In our annual weeklong series, the San Diego Daily Transcript looks at the business of law in San Diego. The themes for each of day of the week include:
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WASHINGTON, D.C. -- Between 40 percent and 60 percent of children who live in homes where there is domestic violence are also physically abused. The American Bar Association Fund for Justice and Education has received a grant from the David and Lucile Packard Foundation to fund a project by the ABA Center on Children and the Law to help lawyers better understand and address this link between domestic violence and child maltreatment.
As Washington, D.C., prepares to install what has been described as the largest network of video cameras in the country, an American Bar Association representative urged Congress to pay careful attention to the competing goals of security and privacy as it reviews the program.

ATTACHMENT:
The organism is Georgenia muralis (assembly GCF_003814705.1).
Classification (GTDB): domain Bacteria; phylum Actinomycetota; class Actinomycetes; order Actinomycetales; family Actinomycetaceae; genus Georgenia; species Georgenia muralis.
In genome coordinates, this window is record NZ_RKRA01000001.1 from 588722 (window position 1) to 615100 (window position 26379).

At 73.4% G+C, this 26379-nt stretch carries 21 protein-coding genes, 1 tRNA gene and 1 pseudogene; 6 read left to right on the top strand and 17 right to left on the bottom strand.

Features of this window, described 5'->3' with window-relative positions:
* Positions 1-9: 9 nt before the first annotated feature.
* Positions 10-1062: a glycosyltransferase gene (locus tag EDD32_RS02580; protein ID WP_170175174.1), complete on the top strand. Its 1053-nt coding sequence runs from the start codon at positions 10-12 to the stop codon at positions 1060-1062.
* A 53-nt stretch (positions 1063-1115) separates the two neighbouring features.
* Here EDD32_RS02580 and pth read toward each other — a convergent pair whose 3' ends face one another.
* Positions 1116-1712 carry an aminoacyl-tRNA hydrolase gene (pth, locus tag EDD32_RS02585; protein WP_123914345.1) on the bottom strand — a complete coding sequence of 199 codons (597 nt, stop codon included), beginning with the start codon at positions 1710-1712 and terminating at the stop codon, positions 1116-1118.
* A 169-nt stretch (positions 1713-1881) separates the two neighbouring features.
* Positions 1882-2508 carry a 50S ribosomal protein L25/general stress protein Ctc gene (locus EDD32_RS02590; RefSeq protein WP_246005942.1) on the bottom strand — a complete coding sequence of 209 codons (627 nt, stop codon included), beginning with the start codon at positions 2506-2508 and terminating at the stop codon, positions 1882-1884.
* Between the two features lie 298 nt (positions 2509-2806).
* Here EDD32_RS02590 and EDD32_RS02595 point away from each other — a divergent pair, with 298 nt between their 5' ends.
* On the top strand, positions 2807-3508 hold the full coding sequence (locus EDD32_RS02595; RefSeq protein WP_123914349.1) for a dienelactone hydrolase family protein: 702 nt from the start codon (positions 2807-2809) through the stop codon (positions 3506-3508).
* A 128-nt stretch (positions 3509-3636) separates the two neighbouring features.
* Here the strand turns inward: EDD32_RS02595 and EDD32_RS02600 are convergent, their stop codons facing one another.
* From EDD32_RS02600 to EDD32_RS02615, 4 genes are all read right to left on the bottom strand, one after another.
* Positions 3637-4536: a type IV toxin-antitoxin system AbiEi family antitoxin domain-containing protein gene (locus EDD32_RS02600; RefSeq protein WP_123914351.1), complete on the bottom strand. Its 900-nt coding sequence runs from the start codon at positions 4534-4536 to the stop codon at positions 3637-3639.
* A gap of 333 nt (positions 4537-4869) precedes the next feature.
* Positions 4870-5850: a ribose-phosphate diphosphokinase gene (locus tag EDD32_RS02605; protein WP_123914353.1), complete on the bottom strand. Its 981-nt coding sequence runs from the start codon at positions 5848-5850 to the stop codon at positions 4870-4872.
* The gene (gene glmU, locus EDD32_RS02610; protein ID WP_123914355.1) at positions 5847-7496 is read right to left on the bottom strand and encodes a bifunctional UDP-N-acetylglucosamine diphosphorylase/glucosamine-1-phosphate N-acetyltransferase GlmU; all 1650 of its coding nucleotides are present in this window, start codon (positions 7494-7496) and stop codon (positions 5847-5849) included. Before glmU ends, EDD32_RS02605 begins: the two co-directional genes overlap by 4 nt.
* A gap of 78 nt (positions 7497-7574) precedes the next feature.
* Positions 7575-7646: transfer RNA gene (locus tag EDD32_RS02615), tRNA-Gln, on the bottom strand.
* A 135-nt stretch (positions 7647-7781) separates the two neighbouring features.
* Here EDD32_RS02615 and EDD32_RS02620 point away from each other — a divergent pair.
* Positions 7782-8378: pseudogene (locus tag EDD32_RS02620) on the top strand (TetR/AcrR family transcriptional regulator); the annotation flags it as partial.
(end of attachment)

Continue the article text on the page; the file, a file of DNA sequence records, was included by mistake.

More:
The Institute for Continuing Legal Education reports that lawyers are twice as likely to suffer severe depression than other people. Lawyers abuse alcohol more frequently than other people, too. For 15 years, studies reported that lawyer dissatisfaction grew at epidemic proportions.
In everyone's law career, the question as to whether to stay with a large firm or delve into sole practice is one that almost everyone asks himself or herself at one time or another. Sole practice is often thought of as the road less traveled, yet it is a fast-growing vertical within today's law market. Being a sole practitioner is the classic American dream of running one's own business. As a family law attorney with a sole practice, I have found that the road less traveled is one with high rewards and unique challenges.